No doubt there will be a full report of the meeting on the RA-Aus website in due course (please note: you’ll need to be a member of RA-Aus to access financial reports and other similar material). And lengthy analysis in the forum chatrooms by people who didn’t attend….

I’m not going to end on a negative note. A few people – at least the 15 board /committee members and employees at the meeting – have been willing to put up their hands and spend a lot of their time and energy working to get RA-Aus back into a state we can be proud of. The least we can do is show up and support them.

So why couldn’t you muster up the enthusiasm to attend the RA-Aus AGM?

PS – One small point: I am wondering why RA-Aus has not formed a trade forum for recreational aircraft manufacturers and importers? After all, we experience at first hand the questions & reactions of buyers, all of whom are potential and existing RA-Aus members. 

PPL Medical

I just did my bi-annual medical forCASA DAME Stamp my PPL. These days, it seems this is the only time I get to see a doctor, so I treat it as my regular health check.

CASA has joined the digital age and the medical form is now filled in online by the doctor, as you answer the questions. All that stuff about how much alcohol I (shouldn’t) drink and how much exercise I (should) take. I wonder if anyone ever answers ‘yes’ to the question: “Are you a regular user of cocaine, LSD, amphetamines, marijuana or other regulated narcotics?”. It seems like an endless series of questions, about all aspects of your life, most of which you wouldn’t want to admit to even if you had the ailments/conditions they refer to. I suppose if you give an incorrect answer and then have a ‘mishap’ in an aeroplane, particularly if it is anything related to the wrong answer, they throw a book at you. And any aviation insurance you may have would probably be invalidated. Lucky for me, I’m a clean living boy with no skeletons in my cupboard.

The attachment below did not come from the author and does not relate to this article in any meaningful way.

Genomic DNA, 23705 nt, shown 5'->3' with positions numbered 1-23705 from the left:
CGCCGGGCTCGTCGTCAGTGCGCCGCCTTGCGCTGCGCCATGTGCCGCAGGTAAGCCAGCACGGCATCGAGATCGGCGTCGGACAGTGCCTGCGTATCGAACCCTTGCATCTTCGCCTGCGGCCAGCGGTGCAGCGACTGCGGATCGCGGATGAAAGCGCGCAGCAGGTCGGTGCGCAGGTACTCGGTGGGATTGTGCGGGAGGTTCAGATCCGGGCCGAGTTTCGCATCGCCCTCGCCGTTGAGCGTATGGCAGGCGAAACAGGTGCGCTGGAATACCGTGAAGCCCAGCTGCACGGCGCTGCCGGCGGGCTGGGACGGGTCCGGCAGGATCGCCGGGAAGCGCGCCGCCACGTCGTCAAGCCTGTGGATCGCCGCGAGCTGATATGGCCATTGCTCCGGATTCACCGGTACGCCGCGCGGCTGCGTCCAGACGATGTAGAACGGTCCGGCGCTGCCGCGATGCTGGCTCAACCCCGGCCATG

Then after the form filling comes the physical bit. It never ceases to amaze me how even the simple things have been mechanised/computerised. I remember when your blood pressure was taken by the doctor pumping up a cuff on your arm, then slowly releasing the pressure and listening through a stethoscope for your heartbeat, noting the pressures. This time it was a gizmo with a little pump and sensor that did it all automatically and displayed the two pressures on the obligatory LCD screen. Headsets and bleeps for your hearing – my doctor used to stick his finger in one (of my) ears and whisper numbers near the other, asking me to repeat them….And talking of fingers, there’s the mandatory rubber glove treatment for us men ‘down there’.

So far, what’s good are my blood pressure, decreasing weight, and blood sugar levels. Not so good is my eyesight; by my next medical I may even have to consider glasses. Well, I suppose I should be grateful I got this far without them. Now, where was I?

Next are the ‘bloods’ – whatever happened to blood tests? And an ECG as I’m getting older and haven’t been to my GP in the last 2 years. These are not mandated by CASA, so the medical certificate has been issued and I can fly again for another two years.

Deep breath for my Bi-annual Flight Review – BFR – later this week. More of that anon.

Pacific Flyer Magazine – RIP

Pacific Flyer - last cover

Pacific Flyer – last cover

Over the years, I have spent many thousands of dollars advertising the Foxbat (and a while back now, the SportStar) in Pacific Flyer magazine – including my usual half-page in the latest and – as it turns out – the last issue.